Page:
The open-source container technology now benefits from technology that can digitally sign and verify application containers.
As the use of Docker containers has grown, so too have concerns over security and application integrity. In a bid to address those concerns, the Docker open-source project today released Docker 1.8.0, featuring Docker Content Trust.
"The problem is right now we have millions of software updates every day across containers, but we have not had a standard way to validate the integrity and authenticity of those applications," Diogo Mónica, security lead for Docker, told eWEEK
. "So we really had to find a solution that is easy for developers while still working on any type of infrastructure.
"Once you enable Content Trust in Docker 1.8.0, you're in a golden world where every operation that you do in Docker is a trusted operation," Monica said. "So all operations only work with trusted content." Trusted content is content that is digitally signed by the developer to provide a degree of authenticity and ownership.
The need to secure container virtualization with some form of digital integrity is an idea that Docker creator Solomon Hykes discussed
in a 2014 video. That idea evolved over the course of 2015 into the Notary project, which is now in part being integrated into Docker 1.8.0 as Content Trust. Notary, which is built on The Update Framework (TUF) standard, is also available as a stand-alone project.
Content Trust in Docker 1.8.0, however, is not on by default; rather it's an opt-in model, according to Monica. As such, Docker users need to enable Content Trust as an environmental flag within Docker. After Content Trust is used in real-world deployments for a period of time to see how it's used and to fix issues, the plan is to have the feature turned on by default in a future Docker release, he said.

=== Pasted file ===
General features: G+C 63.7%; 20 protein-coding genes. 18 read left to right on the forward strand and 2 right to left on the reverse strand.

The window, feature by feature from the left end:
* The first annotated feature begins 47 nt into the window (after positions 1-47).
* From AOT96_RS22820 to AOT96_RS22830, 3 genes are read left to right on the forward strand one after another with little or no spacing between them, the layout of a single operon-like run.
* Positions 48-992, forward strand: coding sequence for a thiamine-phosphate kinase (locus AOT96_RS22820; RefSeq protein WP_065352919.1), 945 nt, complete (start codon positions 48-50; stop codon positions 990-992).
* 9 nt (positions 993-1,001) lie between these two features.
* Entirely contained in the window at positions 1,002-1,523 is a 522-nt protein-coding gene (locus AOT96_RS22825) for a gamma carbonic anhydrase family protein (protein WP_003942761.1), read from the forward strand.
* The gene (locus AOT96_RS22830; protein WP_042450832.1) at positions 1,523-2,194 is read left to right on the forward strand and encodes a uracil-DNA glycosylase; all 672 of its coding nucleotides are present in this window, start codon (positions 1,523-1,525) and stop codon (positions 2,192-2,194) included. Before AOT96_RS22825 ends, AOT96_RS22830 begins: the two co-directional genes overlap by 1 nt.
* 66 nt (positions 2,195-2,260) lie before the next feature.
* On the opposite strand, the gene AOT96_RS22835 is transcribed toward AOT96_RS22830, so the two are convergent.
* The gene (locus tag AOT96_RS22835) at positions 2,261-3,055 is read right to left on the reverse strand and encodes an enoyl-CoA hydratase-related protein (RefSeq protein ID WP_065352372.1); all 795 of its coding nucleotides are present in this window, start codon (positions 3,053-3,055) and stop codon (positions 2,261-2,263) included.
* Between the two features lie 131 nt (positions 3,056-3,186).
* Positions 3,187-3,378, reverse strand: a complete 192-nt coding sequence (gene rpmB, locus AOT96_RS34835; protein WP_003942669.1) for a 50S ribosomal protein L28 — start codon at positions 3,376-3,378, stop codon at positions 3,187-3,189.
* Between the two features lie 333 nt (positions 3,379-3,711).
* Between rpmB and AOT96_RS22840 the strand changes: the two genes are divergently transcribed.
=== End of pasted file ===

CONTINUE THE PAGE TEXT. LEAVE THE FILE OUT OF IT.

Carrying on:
Docker Content Trust also provides a methodology that Monica said limits the risk of compromises from man-in-the-middle (MiTM) attacks. Even with signed content, there is the potential that an attacker can intercept an update stream and then replay a signed key to trick a user—a scenario for which Docker is ready.
"We have the concept of using a root key which is only needed when a developer creates a Docker repository," Monica explained. "That key can be kept offline, so in the event of a compromise, the key is not at risk."
Going a step further, Monica said there is image forgery resistance built into Content Trust. Even if an attacker attempts to change content for a trusted image, since the attacker does not have access to the root key, the attacker can't create an image that will be validated, he said.
Perhaps even more importantly, the Docker Content Trust mechanism also provides users with a guarantee around the freshness of the data.
"So if a Docker user downloads an image that is signed, the user also only gets an image that is up to date," Monica said.
If, for example, there is a GNU Privacy Guard (GPG) signature on a piece of content, an attacker could potentially do a downgrade attack and send the user a valid signed piece of content that might be out-of-date and has known vulnerabilities, he said. "With our system, since we guarantee freshness, there is no ability for an attacker to send a user old data," Monica added.
From a signing perspective, content publishers can sign their own trusted content for Docker. The Docker Hub can then be used as the trusted online repository to get Docker application images. While Content Trust will validate the authenticity of an image against a publisher key, Docker isn't yet scanning the actual applications themselves for any form of malware. Monica said that at some point in the future, Docker might explore some form of deeper security analysis for official images in the Docker Hub repository.
"For the focus of today with Docker Content Trust, if you trust a publisher you have guarantees that you're getting content from that publisher and what you get is the latest version," he said.
While Docker Content Trust is now being integrated into Docker 1.8.0, the underlying Notary technology has applicability beyond just Docker. Docker is now one of many application container runtime technologies that are participating in the Linux Foundation's Open Container Initiative. Monica emphasized that the Notary technology behind Docker Content Trust can work on other OCI container implementations as well.
Sean Michael Kerner is a senior editor at
InternetNews.com. Follow him on Twitter @TechJournalist.